and “Revolution of Shareholders”
Calculated from: Federal Reserve Bank, Flow of Funds Tables, 08 March 2012, Table B 102 ‘Nonfinancial Corporate Business’ (Rows 2 and 6).
Financial Assets as a Share of Tangible Assets of the US Non-Financial Corporations, in %
“Accumulation by dispossession” means redistribution of existing value, rather than creation of new value.
“All the features of primitive accumulation that Marx mentions have remained powerfully present within capitalism’s historical geography up until now”.
(Harvey D., 2003, The New Imperialism, Oxford, New York: Oxford University Press.).
David Harvey “Accumulation by dispossession”
Megacorporation - long-term growth maximizer
3. Radical Market Reforms and Peripherisation of the former USSR
In course of the turmoil of the 1990s industrial share in total value added of the CIS countries on average declined in the CIS countries from 38 to 29 per cent; manufacturing declined in favour of raw extracting industries; economies moved to more simple and primitive patterns.
Decline of Industry
Source: Doklad O Polozhenii v Oblasti Oplaty Truda v Gosudarstvakh Sodrujestva, Solidarnoy Pozitsii I Deistviyakh Profsoyuzov po Zaschiter Interesv Trudyaschikhsya, 2008, (Moscow: Vseobschaya Konfederatsiya Truda), p. 5.
According to the Global Wealth Report, she ‘has the highest level of wealth inequality in the world (italics are mine – R.D.), apart from small Caribbean nations with resident billionaires. Worldwide, there is one billionaire for every USD 170 billion in household wealth; Russia has one for every USD 11 billion. Worldwide, billionaires collectively account for 1%–2% of total household wealth; in Russia today 110 billionaires own 35% of all wealth’.
Shorrocks, A., Davies, J., & R. Lluberasis, (2013) Global Wealth Report, (Zurich: Publisher Credit Swiss AG), p. 53.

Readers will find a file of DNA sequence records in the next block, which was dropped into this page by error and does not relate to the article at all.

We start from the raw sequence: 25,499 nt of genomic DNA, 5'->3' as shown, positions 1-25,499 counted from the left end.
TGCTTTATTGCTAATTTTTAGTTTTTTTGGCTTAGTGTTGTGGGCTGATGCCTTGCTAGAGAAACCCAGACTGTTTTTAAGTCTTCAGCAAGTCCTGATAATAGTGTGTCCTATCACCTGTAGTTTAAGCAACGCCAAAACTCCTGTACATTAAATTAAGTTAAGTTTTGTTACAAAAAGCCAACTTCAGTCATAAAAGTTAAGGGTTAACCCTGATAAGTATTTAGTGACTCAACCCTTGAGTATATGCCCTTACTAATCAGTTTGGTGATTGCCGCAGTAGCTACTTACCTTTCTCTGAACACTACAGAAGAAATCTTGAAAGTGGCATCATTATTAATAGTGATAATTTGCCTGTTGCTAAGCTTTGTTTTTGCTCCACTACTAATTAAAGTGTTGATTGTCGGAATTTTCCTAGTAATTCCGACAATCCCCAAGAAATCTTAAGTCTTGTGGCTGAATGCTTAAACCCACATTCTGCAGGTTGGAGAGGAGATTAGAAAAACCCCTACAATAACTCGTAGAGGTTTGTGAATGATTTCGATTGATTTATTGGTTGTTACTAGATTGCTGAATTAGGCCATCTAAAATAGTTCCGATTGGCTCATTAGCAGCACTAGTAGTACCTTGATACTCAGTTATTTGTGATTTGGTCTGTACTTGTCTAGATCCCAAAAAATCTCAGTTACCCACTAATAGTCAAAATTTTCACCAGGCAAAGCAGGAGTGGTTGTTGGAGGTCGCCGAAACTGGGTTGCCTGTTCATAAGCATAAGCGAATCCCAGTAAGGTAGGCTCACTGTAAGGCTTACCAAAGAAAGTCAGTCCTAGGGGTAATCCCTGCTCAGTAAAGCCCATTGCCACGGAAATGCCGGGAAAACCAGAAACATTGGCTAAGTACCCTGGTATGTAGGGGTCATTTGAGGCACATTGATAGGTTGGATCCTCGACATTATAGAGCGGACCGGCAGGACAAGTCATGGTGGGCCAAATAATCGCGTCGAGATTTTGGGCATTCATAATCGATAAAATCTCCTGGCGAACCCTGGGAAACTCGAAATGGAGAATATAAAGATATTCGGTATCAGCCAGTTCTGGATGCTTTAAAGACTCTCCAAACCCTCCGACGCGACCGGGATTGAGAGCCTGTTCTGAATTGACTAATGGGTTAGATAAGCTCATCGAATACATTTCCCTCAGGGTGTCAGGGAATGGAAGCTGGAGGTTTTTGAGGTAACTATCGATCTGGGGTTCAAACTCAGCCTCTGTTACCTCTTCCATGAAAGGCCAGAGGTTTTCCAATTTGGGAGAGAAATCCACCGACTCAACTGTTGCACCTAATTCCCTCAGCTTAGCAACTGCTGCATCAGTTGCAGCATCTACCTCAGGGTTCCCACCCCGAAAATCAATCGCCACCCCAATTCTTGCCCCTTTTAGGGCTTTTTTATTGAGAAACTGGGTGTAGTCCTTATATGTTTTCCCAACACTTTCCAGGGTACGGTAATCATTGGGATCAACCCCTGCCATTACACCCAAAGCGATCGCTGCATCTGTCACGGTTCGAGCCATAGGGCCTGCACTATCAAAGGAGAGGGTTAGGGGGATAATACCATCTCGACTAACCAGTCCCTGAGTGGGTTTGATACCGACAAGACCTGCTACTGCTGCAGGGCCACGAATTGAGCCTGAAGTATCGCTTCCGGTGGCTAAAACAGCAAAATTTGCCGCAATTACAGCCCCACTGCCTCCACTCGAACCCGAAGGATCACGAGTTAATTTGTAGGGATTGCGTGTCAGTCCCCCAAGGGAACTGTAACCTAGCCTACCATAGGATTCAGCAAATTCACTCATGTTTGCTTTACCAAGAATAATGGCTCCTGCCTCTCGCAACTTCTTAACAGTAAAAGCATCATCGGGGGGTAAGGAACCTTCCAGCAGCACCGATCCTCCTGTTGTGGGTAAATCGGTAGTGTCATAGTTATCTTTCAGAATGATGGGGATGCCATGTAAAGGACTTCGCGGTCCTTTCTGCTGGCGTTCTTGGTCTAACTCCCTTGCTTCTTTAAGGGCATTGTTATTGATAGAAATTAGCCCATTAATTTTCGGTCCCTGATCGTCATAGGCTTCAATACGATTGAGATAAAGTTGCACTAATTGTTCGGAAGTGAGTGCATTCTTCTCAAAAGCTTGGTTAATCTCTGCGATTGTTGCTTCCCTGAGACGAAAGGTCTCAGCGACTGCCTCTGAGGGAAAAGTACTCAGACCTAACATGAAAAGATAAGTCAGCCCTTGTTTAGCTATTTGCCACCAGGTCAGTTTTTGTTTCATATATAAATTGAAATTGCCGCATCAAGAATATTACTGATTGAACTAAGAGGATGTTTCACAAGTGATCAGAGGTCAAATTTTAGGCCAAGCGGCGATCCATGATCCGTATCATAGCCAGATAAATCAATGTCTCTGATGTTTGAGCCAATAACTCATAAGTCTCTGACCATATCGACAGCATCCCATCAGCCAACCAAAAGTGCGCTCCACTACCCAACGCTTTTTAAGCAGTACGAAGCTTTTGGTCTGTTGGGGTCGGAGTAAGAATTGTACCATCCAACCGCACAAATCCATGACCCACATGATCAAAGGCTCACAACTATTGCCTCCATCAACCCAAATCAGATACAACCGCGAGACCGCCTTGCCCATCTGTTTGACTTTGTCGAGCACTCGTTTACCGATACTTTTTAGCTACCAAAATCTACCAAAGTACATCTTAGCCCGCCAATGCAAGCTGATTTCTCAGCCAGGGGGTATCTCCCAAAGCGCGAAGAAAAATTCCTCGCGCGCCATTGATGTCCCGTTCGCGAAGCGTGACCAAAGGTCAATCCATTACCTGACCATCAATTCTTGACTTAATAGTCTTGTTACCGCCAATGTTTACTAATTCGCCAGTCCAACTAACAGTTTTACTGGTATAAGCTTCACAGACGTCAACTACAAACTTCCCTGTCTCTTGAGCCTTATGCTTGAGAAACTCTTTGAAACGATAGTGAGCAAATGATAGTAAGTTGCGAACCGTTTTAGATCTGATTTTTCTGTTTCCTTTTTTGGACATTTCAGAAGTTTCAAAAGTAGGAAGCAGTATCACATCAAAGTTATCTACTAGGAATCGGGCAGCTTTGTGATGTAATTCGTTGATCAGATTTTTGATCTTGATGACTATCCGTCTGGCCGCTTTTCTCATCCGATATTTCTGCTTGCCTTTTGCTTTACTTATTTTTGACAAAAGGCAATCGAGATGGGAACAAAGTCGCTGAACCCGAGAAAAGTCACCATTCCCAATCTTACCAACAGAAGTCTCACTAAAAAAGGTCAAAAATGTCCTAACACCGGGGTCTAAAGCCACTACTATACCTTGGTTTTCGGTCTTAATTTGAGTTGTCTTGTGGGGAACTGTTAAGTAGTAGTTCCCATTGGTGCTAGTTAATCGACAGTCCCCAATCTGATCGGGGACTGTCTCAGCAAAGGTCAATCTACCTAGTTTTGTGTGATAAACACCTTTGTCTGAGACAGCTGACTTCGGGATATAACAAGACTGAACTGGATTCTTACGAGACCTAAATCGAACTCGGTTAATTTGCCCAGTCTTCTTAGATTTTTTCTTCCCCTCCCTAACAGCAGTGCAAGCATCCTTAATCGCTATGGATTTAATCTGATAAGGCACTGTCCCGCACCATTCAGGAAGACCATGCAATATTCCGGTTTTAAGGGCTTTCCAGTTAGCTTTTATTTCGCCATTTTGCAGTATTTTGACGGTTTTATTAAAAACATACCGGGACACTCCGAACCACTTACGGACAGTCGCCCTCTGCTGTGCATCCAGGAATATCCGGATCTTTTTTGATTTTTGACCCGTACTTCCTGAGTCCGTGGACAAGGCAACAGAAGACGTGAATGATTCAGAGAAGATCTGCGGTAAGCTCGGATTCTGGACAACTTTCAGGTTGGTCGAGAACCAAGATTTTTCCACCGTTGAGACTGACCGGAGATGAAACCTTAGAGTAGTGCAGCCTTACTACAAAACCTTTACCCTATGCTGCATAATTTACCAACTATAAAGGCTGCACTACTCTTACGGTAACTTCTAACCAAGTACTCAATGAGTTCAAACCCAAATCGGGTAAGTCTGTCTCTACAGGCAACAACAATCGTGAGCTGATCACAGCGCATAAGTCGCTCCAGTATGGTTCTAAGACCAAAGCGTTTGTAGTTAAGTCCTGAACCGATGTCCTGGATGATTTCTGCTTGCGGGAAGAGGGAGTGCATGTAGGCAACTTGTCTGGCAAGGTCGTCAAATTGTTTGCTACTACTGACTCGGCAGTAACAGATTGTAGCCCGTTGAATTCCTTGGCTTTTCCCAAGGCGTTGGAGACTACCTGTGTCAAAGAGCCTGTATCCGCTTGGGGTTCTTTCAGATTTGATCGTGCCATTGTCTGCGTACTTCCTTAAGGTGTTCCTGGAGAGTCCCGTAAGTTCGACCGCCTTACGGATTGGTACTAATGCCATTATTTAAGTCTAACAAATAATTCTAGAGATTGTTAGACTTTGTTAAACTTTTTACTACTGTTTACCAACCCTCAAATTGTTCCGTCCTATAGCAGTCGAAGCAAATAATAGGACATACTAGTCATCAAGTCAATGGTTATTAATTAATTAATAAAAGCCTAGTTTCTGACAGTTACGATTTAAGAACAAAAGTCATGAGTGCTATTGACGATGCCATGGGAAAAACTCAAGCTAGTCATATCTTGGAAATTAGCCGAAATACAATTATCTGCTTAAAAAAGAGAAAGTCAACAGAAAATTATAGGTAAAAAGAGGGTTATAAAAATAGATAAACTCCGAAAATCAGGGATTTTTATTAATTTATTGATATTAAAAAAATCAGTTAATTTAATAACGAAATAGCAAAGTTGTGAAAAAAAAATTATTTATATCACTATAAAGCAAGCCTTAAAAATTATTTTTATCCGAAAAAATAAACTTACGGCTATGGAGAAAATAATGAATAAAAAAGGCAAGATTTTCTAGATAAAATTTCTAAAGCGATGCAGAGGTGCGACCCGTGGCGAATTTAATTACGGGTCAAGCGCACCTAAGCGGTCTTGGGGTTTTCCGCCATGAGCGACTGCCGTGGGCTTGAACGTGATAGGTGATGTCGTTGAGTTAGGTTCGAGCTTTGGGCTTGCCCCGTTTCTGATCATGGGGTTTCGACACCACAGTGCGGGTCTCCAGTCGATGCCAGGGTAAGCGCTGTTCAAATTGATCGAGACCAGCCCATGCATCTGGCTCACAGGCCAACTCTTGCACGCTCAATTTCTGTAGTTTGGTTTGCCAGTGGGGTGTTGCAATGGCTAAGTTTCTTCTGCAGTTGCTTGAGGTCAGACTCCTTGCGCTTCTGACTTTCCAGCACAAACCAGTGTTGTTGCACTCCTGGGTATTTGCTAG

Russia is an exemplar case of inequality
4. Russian Model of Corporate Governance
Waves of redistribution of the ‘property rights’ regularly sweep over the Russian economy. Their prime instrument is hostile takeovers, including wide application of raiding.
Fundamental Instability of Insider Control
Insider Rent is an income appropriated by big insiders due to their control over the firm’s financial flows.
The ways of rent-extraction
Russian Enterprises - Off-shore - Trade House - Market
Prices less than the market level
Market prices
Off-shore figure-head companies
Private accounts of big insiders in off-shore sites
'Foreign' investments
Western financial markets
Social conflicts at Russian enterprises
Rent extraction violates the rights of: minority shareholders, rank-and-file managers, hired labour
It can be derived from the above that modern
Russian capitalist ‘elite’ has predatory nature enriching itself largely through violence, fraud and embezzlement, rather than through Schumpeterian innovative entrepreneurship, Weberian ethics of thrift, or Marxian development of productive capacities.
Highly authoritarian business
5. The War of Big Insiders: a Case-Study JSC Volgogradsky "Chimprom"
Struggle of big insiders for control over the JSC Volgogradsky "Chimprom"
Struggle of Mazepin and Levitsky-Vekselberg Groups of Big Insiders for Control of the Chemical Industry
Profits and Losses of Chimprom
Short-term time orientation and a large scale rent extraction caused a deficient investment strategy. Chimprom’s big insiders chose in favour of cheap investment projects of inferior quality with relatively short pay-back periods. Wear and tear of fixed assets of JSC "Chimprom" in whole in 2005 amounted to a staggering figure of 80%.
Thank you for attention!
See more on the nature of the modern Russian social system in the book ‘The Conundrum of Russian Capitalism’